(a) Section 2: "local offer for care leavers". This requires local authorities to publish information about services offered to care leavers as a result of their functions under the Children Act 1989, and other services offered which may assist care leavers in, or in preparing for, adulthood and independent living. This provision is likely to prove useful, as a failure to publish a local offer will breach the Act; publication of the local offer may alert care leavers and their lawyers to their local options; and publication may alert campaigners and lawyers to potential challenges where there are gaps in provision. One common feature which we tend to see in cases concerning care leavers' entitlements is that certain local authorities operate their care leaving services in the shadows, and it requires persistent digging by solicitors and campaigners to uncover basic breaches of the Children Act 1989, such as, for example, personal advisors not being independent of the children's services department.

(b) Section 3: personal advisors up to age 25. Section 3 inserts a new s. 23CZB into the Children Act 1989, extending personal advisor provision to former relevant children up to the age of 25.

(c) Section 4: educational achievement of previously looked after children. This inserts a new s. 23ZZA into the Children Act 1989, requiring local authorities to make advice and information available to parents, schools and others regarding promotion of educational achievement of relevant children in their area.

(d) Sections 12 and 13: establishment of the Child Safeguarding Review Panel (CSRP). Section 12 inserts a new s. 16A into the Children Act 2004, requiring the Secretary of State to establish a CSRP. Section 13 inserts a new s. 16B, outlining the CSRP's functions. In essence, the idea is for it to address safeguarding issues at overarching, national level, whereas Local Safeguarding Children Boards focus only on issues at local level. The CSRP's functions are to "identify serious child safeguarding cases in England which raise issues that are complex or of national importance"  (s. 16B(1)(a)) and, where appropriate, to review such cases. The interaction between these provisions and the Children's Commissioner's powers in s. 3, Children Act 2004 will need to be considered.  Section 3 contains a power for the Children's Commissioner to hold an inquiry "where [s/he] considers that the case of an individualchild in England raises issues of public policy of relevance to other children" (s. 3(1)) but, importantly, "the Children’s Commissioner may only conduct an inquiry under this section if he is satisfied that the inquiry would not duplicate work that is the functionof another person (having consulted such persons as he considersappropriate)" (s. 3(2)). There is an obvious concern which will need to be teased out in the months to come: does the new CSRP regime undermine the s. 3 powers of the Children's Commissioner?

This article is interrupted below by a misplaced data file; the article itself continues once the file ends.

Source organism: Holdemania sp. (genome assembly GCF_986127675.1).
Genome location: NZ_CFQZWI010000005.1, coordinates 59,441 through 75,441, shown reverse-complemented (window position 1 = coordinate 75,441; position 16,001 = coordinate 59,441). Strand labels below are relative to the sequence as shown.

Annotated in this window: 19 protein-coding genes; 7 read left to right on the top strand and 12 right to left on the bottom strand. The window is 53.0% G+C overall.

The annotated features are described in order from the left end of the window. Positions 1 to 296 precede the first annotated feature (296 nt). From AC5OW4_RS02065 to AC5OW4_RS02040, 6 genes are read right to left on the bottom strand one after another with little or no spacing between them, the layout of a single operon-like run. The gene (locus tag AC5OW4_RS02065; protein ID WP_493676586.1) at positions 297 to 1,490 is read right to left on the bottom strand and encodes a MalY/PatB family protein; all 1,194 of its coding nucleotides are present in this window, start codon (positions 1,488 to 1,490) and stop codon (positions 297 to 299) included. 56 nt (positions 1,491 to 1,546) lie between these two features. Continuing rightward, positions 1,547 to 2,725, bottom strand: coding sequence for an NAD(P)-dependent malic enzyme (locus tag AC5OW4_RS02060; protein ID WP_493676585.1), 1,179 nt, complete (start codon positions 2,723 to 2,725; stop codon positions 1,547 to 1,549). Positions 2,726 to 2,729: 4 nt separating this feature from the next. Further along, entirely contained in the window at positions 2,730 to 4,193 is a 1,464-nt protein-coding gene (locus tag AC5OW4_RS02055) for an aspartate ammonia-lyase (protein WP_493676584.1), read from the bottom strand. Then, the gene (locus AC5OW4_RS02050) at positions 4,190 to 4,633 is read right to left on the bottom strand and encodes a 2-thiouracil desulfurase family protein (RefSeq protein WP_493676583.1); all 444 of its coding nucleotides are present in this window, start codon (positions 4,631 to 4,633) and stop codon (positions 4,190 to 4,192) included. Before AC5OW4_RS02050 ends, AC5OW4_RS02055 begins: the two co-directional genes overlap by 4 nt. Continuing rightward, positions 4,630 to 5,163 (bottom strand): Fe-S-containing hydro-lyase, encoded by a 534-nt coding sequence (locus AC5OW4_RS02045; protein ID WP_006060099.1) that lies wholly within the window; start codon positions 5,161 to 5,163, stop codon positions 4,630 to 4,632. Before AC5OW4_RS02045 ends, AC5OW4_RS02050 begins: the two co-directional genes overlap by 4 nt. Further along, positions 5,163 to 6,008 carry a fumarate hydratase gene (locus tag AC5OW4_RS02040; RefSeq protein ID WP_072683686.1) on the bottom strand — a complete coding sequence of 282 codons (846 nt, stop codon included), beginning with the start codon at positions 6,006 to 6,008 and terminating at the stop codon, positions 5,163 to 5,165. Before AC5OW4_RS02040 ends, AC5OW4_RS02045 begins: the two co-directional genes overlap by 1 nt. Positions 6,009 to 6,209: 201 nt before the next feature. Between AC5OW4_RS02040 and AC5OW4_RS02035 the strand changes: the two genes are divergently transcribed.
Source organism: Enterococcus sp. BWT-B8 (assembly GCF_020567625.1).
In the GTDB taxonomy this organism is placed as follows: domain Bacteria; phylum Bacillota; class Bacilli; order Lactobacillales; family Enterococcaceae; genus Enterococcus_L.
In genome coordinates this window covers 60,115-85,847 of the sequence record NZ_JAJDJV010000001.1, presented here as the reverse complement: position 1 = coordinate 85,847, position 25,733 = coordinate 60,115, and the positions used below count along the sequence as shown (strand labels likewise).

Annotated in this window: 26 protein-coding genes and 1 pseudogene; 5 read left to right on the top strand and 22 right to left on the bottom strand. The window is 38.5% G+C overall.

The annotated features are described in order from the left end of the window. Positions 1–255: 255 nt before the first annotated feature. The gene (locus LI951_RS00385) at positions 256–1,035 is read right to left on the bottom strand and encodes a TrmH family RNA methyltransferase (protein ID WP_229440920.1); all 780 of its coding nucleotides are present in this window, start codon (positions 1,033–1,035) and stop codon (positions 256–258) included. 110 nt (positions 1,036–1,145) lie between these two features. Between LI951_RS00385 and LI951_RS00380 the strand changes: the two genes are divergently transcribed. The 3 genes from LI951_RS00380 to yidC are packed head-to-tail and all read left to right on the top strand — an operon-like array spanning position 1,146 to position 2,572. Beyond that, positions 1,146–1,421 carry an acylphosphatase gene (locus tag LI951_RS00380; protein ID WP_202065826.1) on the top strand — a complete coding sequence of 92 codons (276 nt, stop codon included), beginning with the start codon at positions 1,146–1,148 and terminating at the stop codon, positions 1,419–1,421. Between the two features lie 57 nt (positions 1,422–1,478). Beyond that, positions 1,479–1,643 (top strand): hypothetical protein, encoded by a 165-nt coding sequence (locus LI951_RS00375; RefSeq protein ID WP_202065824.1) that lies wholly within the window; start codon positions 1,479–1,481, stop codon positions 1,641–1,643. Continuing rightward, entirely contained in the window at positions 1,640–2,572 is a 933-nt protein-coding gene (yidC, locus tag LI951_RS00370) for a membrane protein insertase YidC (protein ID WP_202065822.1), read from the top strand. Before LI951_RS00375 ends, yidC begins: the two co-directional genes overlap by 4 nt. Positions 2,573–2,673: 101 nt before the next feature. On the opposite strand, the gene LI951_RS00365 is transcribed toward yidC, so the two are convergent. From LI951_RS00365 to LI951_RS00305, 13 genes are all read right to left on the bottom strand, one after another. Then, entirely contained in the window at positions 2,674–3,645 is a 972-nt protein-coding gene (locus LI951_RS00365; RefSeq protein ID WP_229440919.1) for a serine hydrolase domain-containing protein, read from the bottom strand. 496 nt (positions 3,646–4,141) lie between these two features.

(e) Sections 23 and 24: Child death reviews. These provisions are also of critical importance to those who act in inquests and civil claims concerning child deaths. Section 23 inserts a new s. 16L into the Children Act 2004, and s. 24 a new s. 16M. They provide for "child death reviews" and "child death review partners."  I have concerns about this language - and I can predict the likely use of glib acronyms, 'CDRs' and 'CDRPs', in insensitive communication with bereaved families.  Anyone who has read Sara Ryan's recent, powerful blog about the appalling language on the Health Safety Investigation Branch Patient Safety Awareness Form, and the references to deaths as "incidents" and "problems" , is likely to share this concern. But the content of sections 23 and 24 seems welcome, if properly implemented: recognising the importance of analysis which identifies matters concerning a death, or deaths, "relevant to the welfare of children in the area or to public health and safety" ; requiring the partners to consider whether change is needed; and requiring review and follow-up on how effective the arrangements have been.  Used well, these provisions could in some cases be a useful supplement to Coroners' powers to prevent future deaths - although I hope "child death review partners" whose failures may have led to deaths of children do not use this system to argue against the use of Coroners' prevention of future death reports.

Implementation of the Act should be watched closely.